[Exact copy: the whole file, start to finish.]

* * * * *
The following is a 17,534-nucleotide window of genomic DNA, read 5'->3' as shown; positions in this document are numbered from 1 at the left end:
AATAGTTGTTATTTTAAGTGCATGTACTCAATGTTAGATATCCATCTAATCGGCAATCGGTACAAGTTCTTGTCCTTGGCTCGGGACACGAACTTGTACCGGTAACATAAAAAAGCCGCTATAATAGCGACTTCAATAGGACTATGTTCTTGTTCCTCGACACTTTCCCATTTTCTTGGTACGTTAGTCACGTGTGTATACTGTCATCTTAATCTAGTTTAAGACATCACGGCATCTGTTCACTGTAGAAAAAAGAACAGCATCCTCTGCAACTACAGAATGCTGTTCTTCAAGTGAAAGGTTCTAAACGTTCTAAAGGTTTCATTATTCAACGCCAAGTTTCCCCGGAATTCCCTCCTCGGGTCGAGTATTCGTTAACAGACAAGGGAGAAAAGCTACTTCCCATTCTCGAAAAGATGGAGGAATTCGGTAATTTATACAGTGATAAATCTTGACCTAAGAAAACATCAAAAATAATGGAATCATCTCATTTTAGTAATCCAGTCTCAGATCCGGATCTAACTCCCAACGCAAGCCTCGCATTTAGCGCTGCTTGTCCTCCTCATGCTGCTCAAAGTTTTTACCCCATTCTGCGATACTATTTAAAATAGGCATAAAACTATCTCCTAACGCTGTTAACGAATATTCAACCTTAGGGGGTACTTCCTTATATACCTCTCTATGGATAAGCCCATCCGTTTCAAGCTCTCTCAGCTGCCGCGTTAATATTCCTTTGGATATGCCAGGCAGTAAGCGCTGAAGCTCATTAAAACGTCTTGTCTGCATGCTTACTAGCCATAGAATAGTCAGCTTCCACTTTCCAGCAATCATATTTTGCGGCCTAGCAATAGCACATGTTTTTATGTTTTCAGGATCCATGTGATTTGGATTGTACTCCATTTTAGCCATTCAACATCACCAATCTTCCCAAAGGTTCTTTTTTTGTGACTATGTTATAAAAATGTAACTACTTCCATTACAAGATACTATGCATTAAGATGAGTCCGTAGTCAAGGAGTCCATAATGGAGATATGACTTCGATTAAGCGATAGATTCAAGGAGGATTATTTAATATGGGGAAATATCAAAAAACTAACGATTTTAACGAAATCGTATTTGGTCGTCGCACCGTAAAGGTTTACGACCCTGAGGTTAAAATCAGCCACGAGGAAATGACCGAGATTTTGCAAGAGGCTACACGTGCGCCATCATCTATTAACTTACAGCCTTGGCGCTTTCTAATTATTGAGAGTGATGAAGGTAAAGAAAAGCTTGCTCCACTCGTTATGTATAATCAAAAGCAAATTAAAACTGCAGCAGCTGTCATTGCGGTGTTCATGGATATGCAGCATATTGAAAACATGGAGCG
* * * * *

The following is a 17,534-nucleotide window of genomic DNA, read 5'->3' as shown; positions in this document are numbered from 1 at the left end:
AATAGTTGTTATTTTAAGTGCATGTACTCAATGTTAGATATCCATCTAATCGGCAATCGGTACAAGTTCTTGTCCTTGGCTCGGGACACGAACTTGTACCGGTAACATAAAAAAGCCGCTATAATAGCGACTTCAATAGGACTATGTTCTTGTTCCTCGACACTTTCCCATTTTCTTGGTACGTTAGTCACGTGTGTATACTGTCATCTTAATCTAGTTTAAGACATCACGGCATCTGTTCACTGTAGAAAAAAGAACAGCATCCTCTGCAACTACAGAATGCTGTTCTTCAAGTGAAAGGTTCTAAACGTTCTAAAGGTTTCATTATTCAACGCCAAGTTTCCCCGGAATTCCCTCCTCGGGTCGAGTATTCGTTAACAGACAAGGGAGAAAAGCTACTTCCCATTCTCGAAAAGATGGAGGAATTCGGTAATTTATACAGTGATAAATCTTGACCTAAGAAAACATCAAAAATAATGGAATCATCTCATTTTAGTAATCCAGTCTCAGATCCGGATCTAACTCCCAACGCAAGCCTCGCATTTAGCGCTGCTTGTCCTCCTCATGCTGCTCAAAGTTTTTACCCCATTCTGCGATACTATTTAAAATAGGCATAAAACTATCTCCTAACGCTGTTAACGAATATTCAACCTTAGGGGGTACTTCCTTATATACCTCTCTATGGATAAGCCCATCCGTTTCAAGCTCTCTCAGCTGCCGCGTTAATATTCCTTTGGATATGCCAGGCAGTAAGCGCTGAAGCTCATTAAAACGTCTTGTCTGCATGCTTACTAGCCATAGAATAGTCAGCTTCCACTTTCCAGCAATCATATTTTGCGGCCTAGCAATAGCACATGTTTTTATGTTTTCAGGATCCATGTGATTTGGATTGTACTCCATTTTAGCCATTCAACATCACCAATCTTCCCAAAGGTTCTTTTTTTGTGACTATGTTATAAAAATGTAACTACTTCCATTACAAGATACTATGCATTAAGATGAGTCCGTAGTCAAGGAGTCCATAATGGAGATATGACTTCGATTAAGCGATAGATTCAAGGAGGATTATTTAATATGGGGAAATATCAAAAAACTAACGATTTTAACGAAATCGTATTTGGTCGTCGCACCGTAAAGGTTTACGACCCTGAGGTTAAAATCAGCCACGAGGAAATGACCGAGATTTTGCAAGAGGCTACACGTGCGCCATCATCTATTAACTTACAGCCTTGGCGCTTTCTAATTATTGAGAGTGATGAAGGTAAAGAAAAGCTTGCTCCACTCGTTATGTATAATCAAAAGCAAATTAAAACTGCAGCAGCTGTCATTGCGGTGTTCATGGATATGCAGCATATTGAAAACATGGAGCG